Rated 4.00 out of 5 based on 1 customer rating
(1 customer review)



by Robert Frusolone

January, 1717

A solitary figure walks along the windswept beach of a deserted island. His only companions are twelve silent castaways, brutally murdered.

As the man fights to come to terms with his situation, he realizes just how dire the circumstances are.

So begins the adventure of Grayson Fallon and his quest for the truth. Come along in this sweeping tale that will take Fallon throughout the Caribbean and Colonial America during the golden age of piracy.


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Additional information

Weight 24 oz
Dimensions 9 x 6 in
Cover Type

Page Count





1 review for Skullduggery

  1. Rated 4 out of 5


    Skullduggery, a novel of piracy in the New World by Robert Frusolone, makes an interesting read. From the Bahamas to Virginia, this book gives a fascinating look at the people and landscapes that made up the New World before the American Revolution. Grayson Fallon, as protagonist, captured my interest at once and kept it for the entirety of the novel.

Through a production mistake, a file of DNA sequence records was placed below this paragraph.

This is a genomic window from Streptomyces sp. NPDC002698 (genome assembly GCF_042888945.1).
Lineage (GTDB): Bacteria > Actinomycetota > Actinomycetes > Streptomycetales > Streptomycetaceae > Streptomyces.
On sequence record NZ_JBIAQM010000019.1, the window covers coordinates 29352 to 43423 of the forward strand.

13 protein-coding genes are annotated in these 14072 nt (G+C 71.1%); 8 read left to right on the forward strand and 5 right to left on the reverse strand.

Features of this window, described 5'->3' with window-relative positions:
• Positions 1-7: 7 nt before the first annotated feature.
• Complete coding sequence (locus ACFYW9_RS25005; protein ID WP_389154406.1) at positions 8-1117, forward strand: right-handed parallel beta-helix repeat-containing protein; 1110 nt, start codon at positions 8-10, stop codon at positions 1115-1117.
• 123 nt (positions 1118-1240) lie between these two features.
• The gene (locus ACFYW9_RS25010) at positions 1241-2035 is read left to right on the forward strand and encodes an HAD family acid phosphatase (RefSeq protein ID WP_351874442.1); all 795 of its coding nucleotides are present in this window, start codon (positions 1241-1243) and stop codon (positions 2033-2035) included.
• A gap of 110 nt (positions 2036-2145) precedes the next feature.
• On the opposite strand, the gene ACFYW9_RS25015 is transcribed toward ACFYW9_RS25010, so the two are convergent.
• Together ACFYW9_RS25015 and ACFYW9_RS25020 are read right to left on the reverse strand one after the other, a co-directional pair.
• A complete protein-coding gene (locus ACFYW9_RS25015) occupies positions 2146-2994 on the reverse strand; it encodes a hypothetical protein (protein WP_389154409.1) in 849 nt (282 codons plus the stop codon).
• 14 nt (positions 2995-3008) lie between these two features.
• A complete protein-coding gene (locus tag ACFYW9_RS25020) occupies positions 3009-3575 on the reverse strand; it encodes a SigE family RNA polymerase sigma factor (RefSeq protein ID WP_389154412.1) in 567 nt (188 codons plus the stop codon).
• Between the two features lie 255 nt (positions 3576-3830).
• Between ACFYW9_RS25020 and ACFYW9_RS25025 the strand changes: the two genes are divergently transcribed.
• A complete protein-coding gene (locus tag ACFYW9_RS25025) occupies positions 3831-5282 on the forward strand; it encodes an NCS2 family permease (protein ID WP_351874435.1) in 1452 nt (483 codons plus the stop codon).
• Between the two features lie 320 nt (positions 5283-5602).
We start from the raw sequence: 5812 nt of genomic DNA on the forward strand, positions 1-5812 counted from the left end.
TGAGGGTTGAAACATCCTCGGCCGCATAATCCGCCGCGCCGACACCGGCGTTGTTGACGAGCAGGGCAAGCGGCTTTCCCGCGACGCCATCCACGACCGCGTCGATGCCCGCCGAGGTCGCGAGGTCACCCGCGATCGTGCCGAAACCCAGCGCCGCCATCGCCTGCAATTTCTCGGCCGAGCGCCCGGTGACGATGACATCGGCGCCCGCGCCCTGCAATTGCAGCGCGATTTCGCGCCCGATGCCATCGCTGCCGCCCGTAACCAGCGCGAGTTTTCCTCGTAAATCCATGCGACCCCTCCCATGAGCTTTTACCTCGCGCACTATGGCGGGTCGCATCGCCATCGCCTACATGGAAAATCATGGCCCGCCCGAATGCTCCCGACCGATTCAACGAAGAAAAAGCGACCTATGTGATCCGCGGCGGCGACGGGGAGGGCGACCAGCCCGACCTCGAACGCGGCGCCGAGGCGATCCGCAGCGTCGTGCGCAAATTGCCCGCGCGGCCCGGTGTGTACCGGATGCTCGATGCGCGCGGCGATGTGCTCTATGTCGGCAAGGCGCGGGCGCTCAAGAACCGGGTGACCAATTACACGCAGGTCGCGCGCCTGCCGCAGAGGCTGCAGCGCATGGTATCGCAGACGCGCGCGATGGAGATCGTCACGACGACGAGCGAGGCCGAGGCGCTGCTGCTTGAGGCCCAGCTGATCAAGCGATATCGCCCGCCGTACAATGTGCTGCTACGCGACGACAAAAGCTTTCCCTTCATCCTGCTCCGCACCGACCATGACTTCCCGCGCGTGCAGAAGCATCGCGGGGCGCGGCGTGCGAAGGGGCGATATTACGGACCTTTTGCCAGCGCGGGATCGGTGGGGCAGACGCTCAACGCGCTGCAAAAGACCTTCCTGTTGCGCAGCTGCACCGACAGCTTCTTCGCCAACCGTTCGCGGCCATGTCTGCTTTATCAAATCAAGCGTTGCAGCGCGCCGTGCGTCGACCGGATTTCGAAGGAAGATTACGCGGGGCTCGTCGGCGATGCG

The story begins when a man wakes up on a desert island, surrounded by bodies, with no memory of who he is or how he got there. He is picked up by a ship and he learns that his name is Grayson Fallon and he is a pirate. The name seems right to him, but the idea that he might be a pirate does not. So, he starts a voyage to discover the truth.

    I only had one major problem with the way this story is constructed. That problem is that the author writes from too many points of view, diluting the sympathy the reader should have for the main character. We learn about the main character and his situation from the outside—which would be fine, but the main character should be learning these things. Grayson Fallon has amnesia, so he doesn’t know any of the things we are seeing from the outside.

    However, the scenery is well-drawn and consistent. I found it fascinating to walk through the towns of Virginia in the 18th century. And the ships they had at the time were described very well. The author gives an excellent taste of the times.

    I was also very interested in the tale of what happened to Grayson Fallon, how he was lost, and how he found himself. There was enough suspense in that story that I felt I had to keep reading until I found out what would happen.

    Finally, Robert Frusolone managed to pull together all of the strings at the end of the novel. There were no questions that were not answered at the end. I believe this is the most important thing. It made the novel a satisfying experience.

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